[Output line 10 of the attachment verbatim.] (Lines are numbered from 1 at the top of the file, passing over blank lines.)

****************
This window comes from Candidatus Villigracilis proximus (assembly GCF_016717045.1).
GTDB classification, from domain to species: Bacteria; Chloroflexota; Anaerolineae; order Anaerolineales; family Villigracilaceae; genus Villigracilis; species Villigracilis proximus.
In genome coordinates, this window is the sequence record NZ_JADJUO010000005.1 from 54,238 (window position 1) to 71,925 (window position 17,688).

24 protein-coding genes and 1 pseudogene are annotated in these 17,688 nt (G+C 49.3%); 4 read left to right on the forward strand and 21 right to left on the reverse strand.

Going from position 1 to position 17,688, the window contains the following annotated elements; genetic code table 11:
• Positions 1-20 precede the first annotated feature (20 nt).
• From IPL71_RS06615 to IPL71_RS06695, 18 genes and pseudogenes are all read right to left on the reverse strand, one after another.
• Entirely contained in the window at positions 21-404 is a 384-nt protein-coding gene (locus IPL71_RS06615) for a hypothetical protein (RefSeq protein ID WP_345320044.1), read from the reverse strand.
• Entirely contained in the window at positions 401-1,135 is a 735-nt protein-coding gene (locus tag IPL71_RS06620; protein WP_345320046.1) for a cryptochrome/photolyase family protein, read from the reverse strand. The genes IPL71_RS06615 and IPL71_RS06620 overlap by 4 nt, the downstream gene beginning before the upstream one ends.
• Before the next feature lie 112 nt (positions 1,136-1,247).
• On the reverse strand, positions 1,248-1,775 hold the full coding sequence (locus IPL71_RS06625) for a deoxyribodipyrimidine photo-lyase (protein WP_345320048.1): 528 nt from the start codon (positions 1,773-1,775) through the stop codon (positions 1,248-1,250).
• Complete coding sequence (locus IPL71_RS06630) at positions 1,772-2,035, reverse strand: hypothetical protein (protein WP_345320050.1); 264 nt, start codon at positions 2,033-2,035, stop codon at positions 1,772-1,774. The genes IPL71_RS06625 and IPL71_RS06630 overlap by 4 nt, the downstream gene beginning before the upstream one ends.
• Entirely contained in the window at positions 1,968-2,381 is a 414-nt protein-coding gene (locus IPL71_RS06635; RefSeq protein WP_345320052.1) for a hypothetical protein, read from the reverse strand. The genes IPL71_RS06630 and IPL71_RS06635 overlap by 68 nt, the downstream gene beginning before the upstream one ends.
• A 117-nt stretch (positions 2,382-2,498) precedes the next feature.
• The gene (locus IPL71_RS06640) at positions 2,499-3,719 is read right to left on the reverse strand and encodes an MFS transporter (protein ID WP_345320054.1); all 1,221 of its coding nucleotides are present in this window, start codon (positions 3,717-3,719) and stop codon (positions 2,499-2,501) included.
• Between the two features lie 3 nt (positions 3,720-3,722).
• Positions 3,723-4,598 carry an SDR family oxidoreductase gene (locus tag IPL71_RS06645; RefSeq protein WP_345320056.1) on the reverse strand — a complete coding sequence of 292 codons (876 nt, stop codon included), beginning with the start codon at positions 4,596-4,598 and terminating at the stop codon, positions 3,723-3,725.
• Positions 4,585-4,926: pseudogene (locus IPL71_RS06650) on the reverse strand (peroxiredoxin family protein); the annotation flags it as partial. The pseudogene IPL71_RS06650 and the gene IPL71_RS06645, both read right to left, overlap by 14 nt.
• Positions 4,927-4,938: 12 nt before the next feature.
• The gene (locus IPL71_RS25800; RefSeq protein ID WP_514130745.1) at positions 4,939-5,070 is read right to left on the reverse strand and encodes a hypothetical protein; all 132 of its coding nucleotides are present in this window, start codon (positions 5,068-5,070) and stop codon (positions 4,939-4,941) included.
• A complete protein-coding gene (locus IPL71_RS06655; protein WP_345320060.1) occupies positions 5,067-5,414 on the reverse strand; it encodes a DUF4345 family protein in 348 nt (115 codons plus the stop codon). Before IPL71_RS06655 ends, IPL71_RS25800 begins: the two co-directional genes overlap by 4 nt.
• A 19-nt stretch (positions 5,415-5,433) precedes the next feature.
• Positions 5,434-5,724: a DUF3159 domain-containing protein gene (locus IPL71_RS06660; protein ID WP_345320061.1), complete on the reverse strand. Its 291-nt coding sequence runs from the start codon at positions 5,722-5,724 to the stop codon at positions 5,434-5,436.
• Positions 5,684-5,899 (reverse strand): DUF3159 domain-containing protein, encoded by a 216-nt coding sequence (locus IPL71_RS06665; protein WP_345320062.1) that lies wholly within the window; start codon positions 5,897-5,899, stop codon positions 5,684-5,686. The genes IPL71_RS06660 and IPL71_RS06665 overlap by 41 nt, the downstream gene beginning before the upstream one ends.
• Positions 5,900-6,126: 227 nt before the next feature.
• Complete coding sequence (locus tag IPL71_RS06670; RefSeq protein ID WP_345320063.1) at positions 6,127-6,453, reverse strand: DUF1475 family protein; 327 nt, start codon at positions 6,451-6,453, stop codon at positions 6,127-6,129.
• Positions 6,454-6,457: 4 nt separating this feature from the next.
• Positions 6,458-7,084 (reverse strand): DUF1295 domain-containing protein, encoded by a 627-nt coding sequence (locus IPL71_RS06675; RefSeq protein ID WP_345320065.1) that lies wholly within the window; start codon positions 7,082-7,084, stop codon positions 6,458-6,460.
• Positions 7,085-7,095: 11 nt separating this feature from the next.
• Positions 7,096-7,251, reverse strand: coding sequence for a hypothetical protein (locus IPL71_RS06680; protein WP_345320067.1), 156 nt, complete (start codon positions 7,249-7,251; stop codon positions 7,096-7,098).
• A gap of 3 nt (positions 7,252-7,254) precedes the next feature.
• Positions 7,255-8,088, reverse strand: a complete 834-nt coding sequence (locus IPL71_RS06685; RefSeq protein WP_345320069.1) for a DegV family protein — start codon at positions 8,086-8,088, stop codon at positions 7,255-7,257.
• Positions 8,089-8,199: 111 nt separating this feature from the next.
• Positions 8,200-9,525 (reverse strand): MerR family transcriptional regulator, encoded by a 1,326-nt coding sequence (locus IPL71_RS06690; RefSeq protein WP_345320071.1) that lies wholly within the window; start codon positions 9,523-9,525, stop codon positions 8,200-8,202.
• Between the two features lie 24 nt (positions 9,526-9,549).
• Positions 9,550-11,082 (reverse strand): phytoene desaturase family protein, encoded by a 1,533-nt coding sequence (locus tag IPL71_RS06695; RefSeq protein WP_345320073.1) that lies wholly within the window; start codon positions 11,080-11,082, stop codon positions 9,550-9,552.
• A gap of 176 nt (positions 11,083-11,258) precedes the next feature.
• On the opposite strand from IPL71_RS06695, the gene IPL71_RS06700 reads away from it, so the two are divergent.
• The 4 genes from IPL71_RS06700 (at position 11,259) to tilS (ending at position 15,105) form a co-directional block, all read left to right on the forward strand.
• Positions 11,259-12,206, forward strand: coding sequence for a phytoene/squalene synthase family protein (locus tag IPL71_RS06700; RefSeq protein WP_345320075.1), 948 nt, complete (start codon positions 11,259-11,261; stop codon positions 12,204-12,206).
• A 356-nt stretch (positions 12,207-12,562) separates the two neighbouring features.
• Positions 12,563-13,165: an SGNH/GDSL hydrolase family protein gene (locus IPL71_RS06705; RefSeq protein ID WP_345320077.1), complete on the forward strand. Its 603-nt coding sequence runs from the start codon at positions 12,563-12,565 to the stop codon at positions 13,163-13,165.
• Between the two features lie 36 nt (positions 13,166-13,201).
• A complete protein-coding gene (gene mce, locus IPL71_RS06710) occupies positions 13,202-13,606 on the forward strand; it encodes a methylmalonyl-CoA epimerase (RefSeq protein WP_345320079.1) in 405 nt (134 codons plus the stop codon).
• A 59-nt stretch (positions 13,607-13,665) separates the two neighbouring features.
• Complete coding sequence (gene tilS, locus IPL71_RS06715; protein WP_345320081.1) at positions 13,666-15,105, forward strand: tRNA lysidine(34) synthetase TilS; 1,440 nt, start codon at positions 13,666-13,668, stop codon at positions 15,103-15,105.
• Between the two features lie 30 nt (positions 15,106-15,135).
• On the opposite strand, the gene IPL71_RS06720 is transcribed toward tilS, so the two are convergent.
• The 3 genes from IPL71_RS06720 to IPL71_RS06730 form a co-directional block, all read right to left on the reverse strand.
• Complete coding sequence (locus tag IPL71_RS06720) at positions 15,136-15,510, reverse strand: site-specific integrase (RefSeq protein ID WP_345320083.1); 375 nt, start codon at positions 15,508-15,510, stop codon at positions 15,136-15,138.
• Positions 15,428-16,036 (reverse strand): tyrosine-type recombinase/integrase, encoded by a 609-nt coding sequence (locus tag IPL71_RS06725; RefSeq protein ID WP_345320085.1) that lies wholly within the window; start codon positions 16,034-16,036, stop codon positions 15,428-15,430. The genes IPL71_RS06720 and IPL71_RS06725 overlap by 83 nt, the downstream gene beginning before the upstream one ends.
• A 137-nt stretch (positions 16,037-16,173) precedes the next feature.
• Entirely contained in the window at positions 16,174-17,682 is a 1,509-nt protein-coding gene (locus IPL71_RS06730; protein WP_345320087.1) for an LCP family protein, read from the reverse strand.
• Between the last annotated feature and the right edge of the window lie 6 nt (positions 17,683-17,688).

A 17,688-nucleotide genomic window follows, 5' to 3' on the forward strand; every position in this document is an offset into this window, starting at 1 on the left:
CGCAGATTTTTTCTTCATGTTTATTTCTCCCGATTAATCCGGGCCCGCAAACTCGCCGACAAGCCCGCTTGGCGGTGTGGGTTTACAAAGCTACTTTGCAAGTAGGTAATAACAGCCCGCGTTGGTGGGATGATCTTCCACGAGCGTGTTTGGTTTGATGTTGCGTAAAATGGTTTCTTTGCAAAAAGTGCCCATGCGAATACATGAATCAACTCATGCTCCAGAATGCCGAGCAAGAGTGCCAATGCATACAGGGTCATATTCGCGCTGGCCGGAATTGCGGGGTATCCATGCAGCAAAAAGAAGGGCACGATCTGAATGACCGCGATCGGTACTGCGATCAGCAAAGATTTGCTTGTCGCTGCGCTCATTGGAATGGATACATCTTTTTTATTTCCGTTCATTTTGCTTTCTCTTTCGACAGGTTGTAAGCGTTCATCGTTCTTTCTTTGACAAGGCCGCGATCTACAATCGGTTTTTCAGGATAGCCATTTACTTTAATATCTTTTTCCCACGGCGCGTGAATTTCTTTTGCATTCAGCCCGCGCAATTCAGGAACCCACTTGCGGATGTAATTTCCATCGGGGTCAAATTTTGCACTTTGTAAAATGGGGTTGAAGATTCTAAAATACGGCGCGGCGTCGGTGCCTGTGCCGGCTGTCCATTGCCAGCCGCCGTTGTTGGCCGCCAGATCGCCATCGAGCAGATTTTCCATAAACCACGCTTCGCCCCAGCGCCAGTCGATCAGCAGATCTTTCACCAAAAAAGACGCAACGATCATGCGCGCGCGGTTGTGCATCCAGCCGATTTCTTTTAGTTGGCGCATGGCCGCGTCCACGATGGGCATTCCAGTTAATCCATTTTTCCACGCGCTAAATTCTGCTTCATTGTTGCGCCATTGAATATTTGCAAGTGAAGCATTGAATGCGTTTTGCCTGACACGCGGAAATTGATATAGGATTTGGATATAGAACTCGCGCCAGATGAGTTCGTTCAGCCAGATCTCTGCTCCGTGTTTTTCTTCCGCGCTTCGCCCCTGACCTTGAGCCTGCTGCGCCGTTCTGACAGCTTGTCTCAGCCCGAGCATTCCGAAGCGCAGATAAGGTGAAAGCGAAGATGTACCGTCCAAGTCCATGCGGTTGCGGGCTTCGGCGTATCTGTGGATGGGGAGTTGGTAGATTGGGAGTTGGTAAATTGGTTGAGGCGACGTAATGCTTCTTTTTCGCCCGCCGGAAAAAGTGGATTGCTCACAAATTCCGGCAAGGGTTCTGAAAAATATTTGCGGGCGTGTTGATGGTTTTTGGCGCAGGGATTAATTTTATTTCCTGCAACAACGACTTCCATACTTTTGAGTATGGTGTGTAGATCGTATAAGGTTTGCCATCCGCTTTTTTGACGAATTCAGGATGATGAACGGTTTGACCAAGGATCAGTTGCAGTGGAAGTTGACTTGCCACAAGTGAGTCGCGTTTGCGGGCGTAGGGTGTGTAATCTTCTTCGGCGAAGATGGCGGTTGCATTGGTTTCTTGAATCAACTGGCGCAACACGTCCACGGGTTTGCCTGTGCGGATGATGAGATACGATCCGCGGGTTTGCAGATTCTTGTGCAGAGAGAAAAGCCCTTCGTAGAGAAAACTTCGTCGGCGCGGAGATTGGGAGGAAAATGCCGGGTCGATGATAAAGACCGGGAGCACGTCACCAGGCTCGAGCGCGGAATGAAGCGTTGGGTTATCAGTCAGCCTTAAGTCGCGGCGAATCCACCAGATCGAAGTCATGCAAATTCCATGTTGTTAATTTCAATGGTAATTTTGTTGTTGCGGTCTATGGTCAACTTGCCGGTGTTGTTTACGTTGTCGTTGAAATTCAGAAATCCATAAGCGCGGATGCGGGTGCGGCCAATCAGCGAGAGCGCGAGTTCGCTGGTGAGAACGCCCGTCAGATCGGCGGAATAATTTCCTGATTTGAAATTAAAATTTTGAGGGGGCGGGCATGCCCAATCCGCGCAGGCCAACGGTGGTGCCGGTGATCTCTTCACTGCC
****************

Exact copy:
• Before the next feature lie 112 nt (positions 1,136-1,247).